At first glance, high volatility seems amazing. So many opportunities to get rich! But any professional would tell you it’s the opposite. High volatility makes the market a gamble, making it much easier to lose money as emotions run high. Greg could tell you about it.
“I wish I had kept my 1700 BTC I bought at $0.06 instead of selling it at $0.3. Now bitcoin is $8!”
Today, he would be a billionaire. Liquidity is a problem that more or less all cryptocurrency projects face.
Low liquidity in futures
The situation on the perpetual futures market is specific and by far the worst, especially when it comes to altcoins. Countless people have paid the price for its volatility.
Perpetual contracts are effectively a bet on whether the price of a cryptocurrency will go up or down. You don’t own any, you only have a contract entitling you for a payout from the exchange if your bet was correct. “Leverage” is another factor. It’s basically a loan, and various platforms offer up to 100x the trader’s investment. That means if you have 100 USD, the exchange will provide you with up to 9900 more.
Now imagine the following scenario. A single candle on a chart represents one minute.
Notice no correction followed the first drop, instead, starting an avalanche. This phenomenon is called a “long squeeze”. After the first transaction in an illiquid market, a chain liquidation occurs because the exchange forcibly sells off your cryptocurrencies to pay off the debt incurred by using leverage. With 100X leverage, a price drop of less than 1% is enough to liquidate!
The phenomenon is common in the cryptocurrency market due to reduced liquidity. In April 2021, when the price of BTC plunged 12%, traders lost over $13 billion in liquidations seized by the exchanges.
Causes of and opportunities presented by low liquidity
Low liquidity can occur for many reasons, often when the market enters depression and trading volume decreases. In the cryptocurrency market some common reasons are:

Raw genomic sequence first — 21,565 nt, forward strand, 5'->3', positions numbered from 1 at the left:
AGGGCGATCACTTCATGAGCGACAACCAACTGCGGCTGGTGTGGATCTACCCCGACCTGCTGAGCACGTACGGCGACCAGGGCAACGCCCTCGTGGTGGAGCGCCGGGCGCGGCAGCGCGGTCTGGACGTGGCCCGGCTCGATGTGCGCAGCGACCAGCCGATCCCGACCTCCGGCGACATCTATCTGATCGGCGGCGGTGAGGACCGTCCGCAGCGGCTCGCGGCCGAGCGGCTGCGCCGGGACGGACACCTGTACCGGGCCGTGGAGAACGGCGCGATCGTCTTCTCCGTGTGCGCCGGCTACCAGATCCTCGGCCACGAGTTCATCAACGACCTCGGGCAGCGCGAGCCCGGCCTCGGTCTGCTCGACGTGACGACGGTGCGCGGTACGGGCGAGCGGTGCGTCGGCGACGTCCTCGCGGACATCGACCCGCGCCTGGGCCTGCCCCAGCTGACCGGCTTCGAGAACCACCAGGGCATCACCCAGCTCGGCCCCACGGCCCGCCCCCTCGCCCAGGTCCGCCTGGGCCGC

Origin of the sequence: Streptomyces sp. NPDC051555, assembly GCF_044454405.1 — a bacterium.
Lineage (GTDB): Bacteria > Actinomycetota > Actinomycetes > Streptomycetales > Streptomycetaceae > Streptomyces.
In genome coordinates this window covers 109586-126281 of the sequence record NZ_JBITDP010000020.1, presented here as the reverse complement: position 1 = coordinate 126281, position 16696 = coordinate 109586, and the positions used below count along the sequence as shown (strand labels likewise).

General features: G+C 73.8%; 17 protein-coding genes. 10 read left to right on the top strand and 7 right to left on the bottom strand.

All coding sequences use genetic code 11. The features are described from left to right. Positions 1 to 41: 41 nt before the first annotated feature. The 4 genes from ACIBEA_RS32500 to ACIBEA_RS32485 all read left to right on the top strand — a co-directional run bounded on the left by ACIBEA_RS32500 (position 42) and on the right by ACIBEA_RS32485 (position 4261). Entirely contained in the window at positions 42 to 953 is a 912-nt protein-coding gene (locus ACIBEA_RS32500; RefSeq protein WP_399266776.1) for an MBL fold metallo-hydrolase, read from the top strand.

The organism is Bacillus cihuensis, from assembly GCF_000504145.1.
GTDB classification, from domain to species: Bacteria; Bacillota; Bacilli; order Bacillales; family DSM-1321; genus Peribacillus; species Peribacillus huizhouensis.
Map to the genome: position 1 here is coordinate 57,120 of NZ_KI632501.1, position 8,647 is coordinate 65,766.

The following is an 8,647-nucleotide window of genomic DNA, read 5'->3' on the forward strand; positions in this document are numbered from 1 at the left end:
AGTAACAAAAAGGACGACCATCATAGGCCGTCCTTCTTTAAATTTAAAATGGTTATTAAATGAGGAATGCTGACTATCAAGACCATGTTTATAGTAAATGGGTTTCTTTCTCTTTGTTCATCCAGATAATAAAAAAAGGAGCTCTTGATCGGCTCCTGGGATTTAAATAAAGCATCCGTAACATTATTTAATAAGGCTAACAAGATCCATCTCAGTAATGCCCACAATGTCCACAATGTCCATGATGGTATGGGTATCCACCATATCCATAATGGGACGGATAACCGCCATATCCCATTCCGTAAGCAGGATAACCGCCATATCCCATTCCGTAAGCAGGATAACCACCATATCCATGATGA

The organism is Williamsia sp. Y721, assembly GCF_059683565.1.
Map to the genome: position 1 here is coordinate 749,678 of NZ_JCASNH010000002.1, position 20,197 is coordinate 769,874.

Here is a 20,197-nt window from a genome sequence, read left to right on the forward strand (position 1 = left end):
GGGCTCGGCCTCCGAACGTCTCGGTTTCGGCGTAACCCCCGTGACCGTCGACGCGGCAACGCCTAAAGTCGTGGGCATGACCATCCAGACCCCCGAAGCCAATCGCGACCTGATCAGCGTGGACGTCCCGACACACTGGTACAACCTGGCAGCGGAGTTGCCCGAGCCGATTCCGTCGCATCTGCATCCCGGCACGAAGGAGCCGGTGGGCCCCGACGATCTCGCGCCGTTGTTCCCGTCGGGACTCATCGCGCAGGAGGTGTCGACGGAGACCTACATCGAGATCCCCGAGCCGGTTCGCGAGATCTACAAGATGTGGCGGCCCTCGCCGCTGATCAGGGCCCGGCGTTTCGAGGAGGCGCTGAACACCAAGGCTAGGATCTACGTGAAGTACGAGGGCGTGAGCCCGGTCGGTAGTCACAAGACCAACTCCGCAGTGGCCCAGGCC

- Lack of investment from financial institutions
- Young and inexperienced industry. Cryptocurrencies are barely 13 years old, low liquidity is typical for projects that have yet to establish themselves.
- A huge number of projects. Imagine a 10×10 pool 2 meters deep. How deep would it be if it suddenly expanded to 1000x1000?
Probinex intends to solve this problem once and for all. It will do so by combining the spot (normal) and futures markets. The merger will bring liquidity together into one efficient market.
Any solution must be based on thorough legal analysis. The market needs to be safe and regulated, for the sake of both individuals and institutions. Merging the principles of traditional and digital markets is not especially difficult from a technical standpoint. There are legal hurdles though. We at Probinex see this as an opportunity. Since the very beginning of our project we’ve sought various licenses to prepare for the regulated world.
Want to know more?
Are you interested in other issues cryptocurrencies face and Probinex aims to solve? Or maybe you just want to join a great community and discuss crypto? Whatever your goal, join our Telegram and you can reach our CEO Adam, CMO Michal and other team members any time of day.